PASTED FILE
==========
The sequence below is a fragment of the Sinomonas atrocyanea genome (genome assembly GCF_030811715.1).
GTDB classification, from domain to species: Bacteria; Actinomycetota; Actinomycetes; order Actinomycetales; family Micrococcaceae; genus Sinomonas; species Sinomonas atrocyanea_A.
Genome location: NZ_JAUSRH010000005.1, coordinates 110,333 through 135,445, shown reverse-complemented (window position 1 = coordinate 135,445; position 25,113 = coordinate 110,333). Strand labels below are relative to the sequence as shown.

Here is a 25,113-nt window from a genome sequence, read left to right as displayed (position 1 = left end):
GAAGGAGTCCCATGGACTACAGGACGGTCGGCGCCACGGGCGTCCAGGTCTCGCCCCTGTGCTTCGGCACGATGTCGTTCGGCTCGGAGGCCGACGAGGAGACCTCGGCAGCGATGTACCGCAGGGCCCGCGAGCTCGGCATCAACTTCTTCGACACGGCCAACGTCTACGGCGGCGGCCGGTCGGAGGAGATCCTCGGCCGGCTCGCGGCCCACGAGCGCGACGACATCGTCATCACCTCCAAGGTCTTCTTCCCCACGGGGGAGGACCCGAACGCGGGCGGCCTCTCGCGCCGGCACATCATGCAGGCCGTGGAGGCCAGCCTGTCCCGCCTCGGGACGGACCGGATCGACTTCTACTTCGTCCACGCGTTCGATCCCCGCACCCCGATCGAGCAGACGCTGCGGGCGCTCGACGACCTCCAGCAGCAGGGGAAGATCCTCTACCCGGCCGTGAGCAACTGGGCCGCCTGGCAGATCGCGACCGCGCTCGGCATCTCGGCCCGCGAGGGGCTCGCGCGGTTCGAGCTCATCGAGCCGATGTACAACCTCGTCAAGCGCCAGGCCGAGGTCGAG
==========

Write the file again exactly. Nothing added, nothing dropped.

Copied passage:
The sequence below is a fragment of the Sinomonas atrocyanea genome (genome assembly GCF_030811715.1).
GTDB classification, from domain to species: Bacteria; Actinomycetota; Actinomycetes; order Actinomycetales; family Micrococcaceae; genus Sinomonas; species Sinomonas atrocyanea_A.
Genome location: NZ_JAUSRH010000005.1, coordinates 110,333 through 135,445, shown reverse-complemented (window position 1 = coordinate 135,445; position 25,113 = coordinate 110,333). Strand labels below are relative to the sequence as shown.

Here is a 25,113-nt window from a genome sequence, read left to right as displayed (position 1 = left end):
GAAGGAGTCCCATGGACTACAGGACGGTCGGCGCCACGGGCGTCCAGGTCTCGCCCCTGTGCTTCGGCACGATGTCGTTCGGCTCGGAGGCCGACGAGGAGACCTCGGCAGCGATGTACCGCAGGGCCCGCGAGCTCGGCATCAACTTCTTCGACACGGCCAACGTCTACGGCGGCGGCCGGTCGGAGGAGATCCTCGGCCGGCTCGCGGCCCACGAGCGCGACGACATCGTCATCACCTCCAAGGTCTTCTTCCCCACGGGGGAGGACCCGAACGCGGGCGGCCTCTCGCGCCGGCACATCATGCAGGCCGTGGAGGCCAGCCTGTCCCGCCTCGGGACGGACCGGATCGACTTCTACTTCGTCCACGCGTTCGATCCCCGCACCCCGATCGAGCAGACGCTGCGGGCGCTCGACGACCTCCAGCAGCAGGGGAAGATCCTCTACCCGGCCGTGAGCAACTGGGCCGCCTGGCAGATCGCGACCGCGCTCGGCATCTCGGCCCGCGAGGGGCTCGCGCGGTTCGAGCTCATCGAGCCGATGTACAACCTCGTCAAGCGCCAGGCCGAGGTCGAG